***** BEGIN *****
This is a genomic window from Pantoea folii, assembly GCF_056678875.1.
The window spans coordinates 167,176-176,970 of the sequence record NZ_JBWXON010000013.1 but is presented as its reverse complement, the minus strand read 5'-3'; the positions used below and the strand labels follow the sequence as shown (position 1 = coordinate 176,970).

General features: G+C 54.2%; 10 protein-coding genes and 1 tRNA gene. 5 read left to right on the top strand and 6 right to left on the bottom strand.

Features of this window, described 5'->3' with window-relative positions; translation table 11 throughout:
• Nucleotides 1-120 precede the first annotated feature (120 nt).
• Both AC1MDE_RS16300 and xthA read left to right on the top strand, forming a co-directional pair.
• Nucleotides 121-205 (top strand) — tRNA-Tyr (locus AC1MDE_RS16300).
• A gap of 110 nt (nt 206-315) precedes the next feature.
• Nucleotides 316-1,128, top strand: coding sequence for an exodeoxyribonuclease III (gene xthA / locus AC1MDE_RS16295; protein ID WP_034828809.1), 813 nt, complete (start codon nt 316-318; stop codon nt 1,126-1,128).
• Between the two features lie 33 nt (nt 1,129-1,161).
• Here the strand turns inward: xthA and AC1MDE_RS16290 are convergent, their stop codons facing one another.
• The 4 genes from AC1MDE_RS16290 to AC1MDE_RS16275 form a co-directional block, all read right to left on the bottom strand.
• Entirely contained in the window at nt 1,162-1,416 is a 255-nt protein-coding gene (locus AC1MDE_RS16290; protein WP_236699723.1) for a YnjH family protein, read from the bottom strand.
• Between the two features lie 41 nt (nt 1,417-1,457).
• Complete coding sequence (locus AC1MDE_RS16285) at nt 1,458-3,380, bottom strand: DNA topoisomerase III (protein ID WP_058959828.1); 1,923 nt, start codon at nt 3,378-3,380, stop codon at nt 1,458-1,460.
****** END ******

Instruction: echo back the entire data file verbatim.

This is a genomic window from Pantoea folii, assembly GCF_056678875.1.
The window spans coordinates 167,176-176,970 of the sequence record NZ_JBWXON010000013.1 but is presented as its reverse complement, the minus strand read 5'-3'; the positions used below and the strand labels follow the sequence as shown (position 1 = coordinate 176,970).

General features: G+C 54.2%; 10 protein-coding genes and 1 tRNA gene. 5 read left to right on the top strand and 6 right to left on the bottom strand.

Features of this window, described 5'->3' with window-relative positions; translation table 11 throughout:
• Nucleotides 1-120 precede the first annotated feature (120 nt).
• Both AC1MDE_RS16300 and xthA read left to right on the top strand, forming a co-directional pair.
• Nucleotides 121-205 (top strand) — tRNA-Tyr (locus AC1MDE_RS16300).
• A gap of 110 nt (nt 206-315) precedes the next feature.
• Nucleotides 316-1,128, top strand: coding sequence for an exodeoxyribonuclease III (gene xthA / locus AC1MDE_RS16295; protein ID WP_034828809.1), 813 nt, complete (start codon nt 316-318; stop codon nt 1,126-1,128).
• Between the two features lie 33 nt (nt 1,129-1,161).
• Here the strand turns inward: xthA and AC1MDE_RS16290 are convergent, their stop codons facing one another.
• The 4 genes from AC1MDE_RS16290 to AC1MDE_RS16275 form a co-directional block, all read right to left on the bottom strand.
• Entirely contained in the window at nt 1,162-1,416 is a 255-nt protein-coding gene (locus AC1MDE_RS16290; protein WP_236699723.1) for a YnjH family protein, read from the bottom strand.
• Between the two features lie 41 nt (nt 1,417-1,457).
• Complete coding sequence (locus AC1MDE_RS16285) at nt 1,458-3,380, bottom strand: DNA topoisomerase III (protein ID WP_058959828.1); 1,923 nt, start codon at nt 3,378-3,380, stop codon at nt 1,458-1,460.